Wednesday, December 21, 2005

Snowflake Font

Around this time a lot of people search for snowflake dingbat fonts and how to use them. While I don't offer fonts at this time, I can point you to places where you can find those fonts.

P22 is a commercial font foundry. They offer a lot of cool fonts to buy. If you subscribe to their newsletter (and what fontaholic wouldn't?), you sometimes get free, limited use fonts. Their snowflake font was one offered awhile ago to us subscribers, but you can still download it on this page. Consider buying one or more of their cool, reasonably-priced fonts as well.

Chank! is another commercial font foundry that offers free fonts from their on-site and guest designers. A free dingbat by Spunk called Spunkflakes is your key to snowflake font heaven. Available in Mac and Windows formats. Consider buying for cheap, Chankflakes or FriskyFlakes (really cheap!), both available as Mac or Windows versions. Snowflake dingbats are also available in an open type package of multiple fonts for only $49 on their site.

Aenigma Fonts offers a PC only free dingbat font called Faux Snow. Click on View to see one example or on CS to see the whole character set. Clicking the name opens the download window. Another possibility is the font, 90 Stars, which actually look like five-pointed snowflakes to me. Check out the character set first.

You can also find a servicable snowflake (one style only) in the Microsoft Wingdings using capital T. It's not the prettiest snowflake but it has the requisite six-sides. I created a background tile using this font that you are free to download to use on your computer's desktop or a web page. Go to my patterned tiles page at http://www.arride.com/ptiles5.html to view and download this graphic.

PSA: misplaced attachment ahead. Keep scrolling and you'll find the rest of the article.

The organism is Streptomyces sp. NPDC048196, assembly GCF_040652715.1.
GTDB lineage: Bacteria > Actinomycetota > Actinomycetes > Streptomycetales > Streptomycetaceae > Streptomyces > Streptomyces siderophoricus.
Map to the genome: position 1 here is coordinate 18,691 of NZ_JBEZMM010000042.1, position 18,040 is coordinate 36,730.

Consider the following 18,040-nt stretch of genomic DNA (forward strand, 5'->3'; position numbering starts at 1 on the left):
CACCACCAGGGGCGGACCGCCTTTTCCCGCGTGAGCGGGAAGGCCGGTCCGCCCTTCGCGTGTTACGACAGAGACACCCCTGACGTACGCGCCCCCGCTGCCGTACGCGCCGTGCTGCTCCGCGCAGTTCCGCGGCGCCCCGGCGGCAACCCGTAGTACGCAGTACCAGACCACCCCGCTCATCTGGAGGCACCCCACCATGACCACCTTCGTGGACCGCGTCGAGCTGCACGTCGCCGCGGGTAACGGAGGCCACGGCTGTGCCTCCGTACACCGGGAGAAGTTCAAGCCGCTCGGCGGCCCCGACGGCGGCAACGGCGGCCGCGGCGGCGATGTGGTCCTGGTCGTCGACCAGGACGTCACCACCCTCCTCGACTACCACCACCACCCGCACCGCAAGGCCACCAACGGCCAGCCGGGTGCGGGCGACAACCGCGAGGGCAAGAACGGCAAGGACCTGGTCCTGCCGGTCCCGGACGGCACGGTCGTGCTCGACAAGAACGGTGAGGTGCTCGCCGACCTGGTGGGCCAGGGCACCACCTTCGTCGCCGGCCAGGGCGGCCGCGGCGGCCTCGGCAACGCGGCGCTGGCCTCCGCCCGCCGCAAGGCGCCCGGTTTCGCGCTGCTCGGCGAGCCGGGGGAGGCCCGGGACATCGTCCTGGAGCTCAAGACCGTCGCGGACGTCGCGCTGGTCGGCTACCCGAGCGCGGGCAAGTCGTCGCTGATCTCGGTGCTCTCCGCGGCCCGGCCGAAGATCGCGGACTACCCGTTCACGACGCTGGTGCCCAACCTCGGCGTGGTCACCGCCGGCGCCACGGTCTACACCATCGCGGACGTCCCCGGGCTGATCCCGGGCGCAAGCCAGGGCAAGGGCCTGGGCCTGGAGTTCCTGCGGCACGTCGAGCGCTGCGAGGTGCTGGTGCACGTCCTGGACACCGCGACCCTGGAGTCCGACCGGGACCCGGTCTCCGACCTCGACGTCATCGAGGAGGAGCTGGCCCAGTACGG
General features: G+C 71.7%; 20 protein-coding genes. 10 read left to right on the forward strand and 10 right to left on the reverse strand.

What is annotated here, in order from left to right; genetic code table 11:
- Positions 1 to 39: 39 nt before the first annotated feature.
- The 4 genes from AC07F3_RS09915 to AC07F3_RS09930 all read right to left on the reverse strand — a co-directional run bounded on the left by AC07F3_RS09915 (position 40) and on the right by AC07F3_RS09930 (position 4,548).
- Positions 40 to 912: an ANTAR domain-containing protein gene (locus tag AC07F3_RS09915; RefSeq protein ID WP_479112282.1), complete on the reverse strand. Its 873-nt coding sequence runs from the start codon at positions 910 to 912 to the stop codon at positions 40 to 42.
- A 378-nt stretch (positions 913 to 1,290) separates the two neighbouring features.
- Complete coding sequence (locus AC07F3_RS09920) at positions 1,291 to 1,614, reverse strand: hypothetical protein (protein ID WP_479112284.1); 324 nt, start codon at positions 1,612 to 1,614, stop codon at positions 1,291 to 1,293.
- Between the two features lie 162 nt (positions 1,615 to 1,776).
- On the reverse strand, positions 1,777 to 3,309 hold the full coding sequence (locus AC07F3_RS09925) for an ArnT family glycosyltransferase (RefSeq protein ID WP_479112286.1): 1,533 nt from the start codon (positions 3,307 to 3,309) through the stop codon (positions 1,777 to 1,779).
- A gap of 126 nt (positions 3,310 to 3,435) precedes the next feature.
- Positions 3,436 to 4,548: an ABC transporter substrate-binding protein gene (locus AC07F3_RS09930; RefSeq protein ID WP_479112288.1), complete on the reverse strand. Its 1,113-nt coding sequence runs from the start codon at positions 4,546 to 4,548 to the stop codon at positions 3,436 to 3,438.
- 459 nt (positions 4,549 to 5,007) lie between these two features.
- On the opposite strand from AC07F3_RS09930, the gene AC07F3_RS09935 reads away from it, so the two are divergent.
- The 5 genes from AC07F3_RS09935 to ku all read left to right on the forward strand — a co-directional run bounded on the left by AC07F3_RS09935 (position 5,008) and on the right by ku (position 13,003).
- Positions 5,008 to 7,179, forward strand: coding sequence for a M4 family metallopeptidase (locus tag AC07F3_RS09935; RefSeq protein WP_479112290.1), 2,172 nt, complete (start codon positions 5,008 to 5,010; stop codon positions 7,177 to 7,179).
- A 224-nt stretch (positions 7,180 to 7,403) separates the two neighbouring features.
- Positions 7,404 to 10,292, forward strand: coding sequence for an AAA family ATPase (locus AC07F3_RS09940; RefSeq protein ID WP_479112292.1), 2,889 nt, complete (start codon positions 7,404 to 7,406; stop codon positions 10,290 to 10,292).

How to use:

After you download the font, open the file into your fonts folder in your computer's hard drive. In Windows navigate to your control panel then open the Fonts folder. Once inside, click on Install font then navigate to your downloaded font. Be sure you've unpacked the font from its zip file first or else you won't see it to install it.

Most PCs using Windows will have a built-in paint program called Paint (duh) and you can use that to create a snowflake from the selected font. However, it is not a sophisticated enough program to create one as a transparent background .gif usable on different colored web pages nor with layers on another graphic such as a photo.

For that I suggest looking at some of the graphics software listed on my resources page. I might add that Paint Shop Pro is perfect for this purpose.

If you want to use snowflakes in a text document such as a letter, you won't have to worry about any of the above. Just use the dingbat like you're using a different font by changing the font selection in your document. However, keep in mind that unless your recipient also has the same font in their computer, they will not see the snowflake in the document as is. In order for the recipient to see a snowflake, the snowflake has to be added to the document as an image. A printout of the document from YOUR computer will have the snowflake, of course. This caveat is true of web pages also.

Those are just a few of the places to find snowflake fonts and use them. You can find more by searching in your favorite search engine or directory using the words, "font dingbat snowflakes."

(edited 11/27/2007 to add disclaimer in paragraph 9, on 11/28/2007 to add another font in paragraph 4, and on 12/14/2007 to add the link to a snowflake graphic)

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